A road sign in Colorado
The new program will place asylum seekers for up to six months, provide job training, and more. The pivot follows failed attempts at getting federal aid. Unsplash.com/Josh Rinard

In a major shift in the handling of the migrant crisis, Denver Mayor Mike Johnston announced an extension of support to newcomers in the city.

The new program will place asylum seekers in apartments for up to six months, provide job and skill training, opportunities to get certifications and unpaid work experience, food assistance and help with asylum applications. The pivot follows failed attempts by the mayor to get federal aid.

"In Denver, we believe that the way to solve these problems is not by turning our back on our American values, but by turning to our American values," said Johnston.

In efforts to see this program into fruition, the mayor also announced plans of budget cuts. Johnston estimated that the new program, along with other migrant response spending, will cost about $90 million this year. The sources to cover $44 million of that have already been identified.

The remaining amount would be made up from a package of cuts the administration plans to bring to the City Council for consideration this month. That includes an outlined $5.3 million worth of cuts to the Denver Police Department. That number represents the police budget to fill vacant positions, The Denver Post reports.

But nevertheless, the mayor says, the budget cut will not have an impact on the number of officers already in the streets. Instead, the city will delay investments such as furniture purchases and new police department buildings.

"We may be working on lateral hires for officers who could come in to be able to fill positions, as well through a lateral recruit class," the mayor said. "So no change in officers that are deployed to the street, no changes in our plan on recruiting, and no changes in public facing services."

The shift comes as the flow of migrants on buses into Denver has slowed down in recent months, according to The Denver Post. The mayor also assured that the new approach will drive down the projected city budget shortfall in 2024 to just half of what was once estimated.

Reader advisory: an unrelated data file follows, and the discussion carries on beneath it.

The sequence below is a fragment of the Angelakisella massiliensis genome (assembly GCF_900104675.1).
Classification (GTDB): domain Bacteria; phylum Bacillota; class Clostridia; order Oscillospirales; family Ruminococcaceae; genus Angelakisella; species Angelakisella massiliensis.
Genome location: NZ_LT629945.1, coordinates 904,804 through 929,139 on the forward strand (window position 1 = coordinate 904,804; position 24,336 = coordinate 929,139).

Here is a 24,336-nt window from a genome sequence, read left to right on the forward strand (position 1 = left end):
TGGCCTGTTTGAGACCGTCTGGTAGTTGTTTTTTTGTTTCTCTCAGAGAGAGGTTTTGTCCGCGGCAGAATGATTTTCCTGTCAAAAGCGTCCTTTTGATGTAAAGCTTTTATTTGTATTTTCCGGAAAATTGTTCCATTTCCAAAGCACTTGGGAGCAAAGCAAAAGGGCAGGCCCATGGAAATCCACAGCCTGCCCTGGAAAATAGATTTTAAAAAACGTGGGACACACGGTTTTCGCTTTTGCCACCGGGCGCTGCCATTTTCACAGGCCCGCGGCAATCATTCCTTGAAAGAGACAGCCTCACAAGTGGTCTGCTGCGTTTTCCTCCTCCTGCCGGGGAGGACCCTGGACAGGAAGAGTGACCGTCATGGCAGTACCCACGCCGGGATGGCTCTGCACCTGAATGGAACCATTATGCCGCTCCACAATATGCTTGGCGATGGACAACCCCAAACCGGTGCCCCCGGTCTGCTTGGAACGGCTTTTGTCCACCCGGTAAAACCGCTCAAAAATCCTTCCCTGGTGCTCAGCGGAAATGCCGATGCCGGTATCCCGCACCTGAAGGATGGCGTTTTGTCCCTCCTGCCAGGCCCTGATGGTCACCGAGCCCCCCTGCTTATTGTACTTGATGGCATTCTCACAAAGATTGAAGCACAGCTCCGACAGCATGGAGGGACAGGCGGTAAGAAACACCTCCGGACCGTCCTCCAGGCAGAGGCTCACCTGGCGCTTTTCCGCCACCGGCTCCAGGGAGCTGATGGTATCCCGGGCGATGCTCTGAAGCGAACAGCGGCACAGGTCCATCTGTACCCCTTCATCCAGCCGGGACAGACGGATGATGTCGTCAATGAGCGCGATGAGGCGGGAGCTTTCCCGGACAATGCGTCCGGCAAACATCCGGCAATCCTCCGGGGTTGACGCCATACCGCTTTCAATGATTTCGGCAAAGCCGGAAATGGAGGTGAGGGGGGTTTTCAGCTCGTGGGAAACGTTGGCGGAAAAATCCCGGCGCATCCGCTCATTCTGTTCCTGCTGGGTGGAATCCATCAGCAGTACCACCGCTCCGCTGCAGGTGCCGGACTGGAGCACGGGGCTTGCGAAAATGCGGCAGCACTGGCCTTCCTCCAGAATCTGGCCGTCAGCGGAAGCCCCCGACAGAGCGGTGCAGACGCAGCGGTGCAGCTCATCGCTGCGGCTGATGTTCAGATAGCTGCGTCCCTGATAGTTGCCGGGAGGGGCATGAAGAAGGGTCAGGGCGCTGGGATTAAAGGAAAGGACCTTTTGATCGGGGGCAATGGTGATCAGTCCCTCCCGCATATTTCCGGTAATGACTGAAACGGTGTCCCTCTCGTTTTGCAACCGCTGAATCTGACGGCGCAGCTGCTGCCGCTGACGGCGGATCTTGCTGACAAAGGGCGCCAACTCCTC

Additionally, the new program presents a sharp departure from ones in other cities facing similar challenges such as Chicago and New York.

Chicago, for instance, enacted a 60-day limit on shelter stays in mid-March, with some exceptions, including for families with children in school.

New York, on the other hand, is only guaranteeing most adult migrants 30 days in the city's shelter system, while same younger adults and families with children can get 60 days. However, the latter groups can get a new placement when their 60 days run out, letting them stay in shelters as long as they need to.

The pivot also comes after failed requests to the federal government for more financial aid. Denver and other Democratic-led cities had asked the Biden administration for help in dealing with the current crisis. The President then asked Congress for $1.4 billion in funding for the effort as part of his budget. But Congress allocated none and cut the Federal Emergency Management Agency;s Shelter and Services Program by $150 million, AP News reports.

Denver, overall, has spent more than $68 million supporting the more than 40,000 migrants who arrived in the city since December 2022.

Now, as the city seeks to cut spending, the program will be made possible by people offering up their apartments, rental assistance that doesn't require U.S. citizenships, and nonprofit partnerships providing debit cards for food to cook at home.

"The reason why we're so excited about this outcome today is this is a plan that is going to better serve migrants who arrive in the city," Johnston said. It will enable migrants "to support themselves and to support industries that have open jobs."

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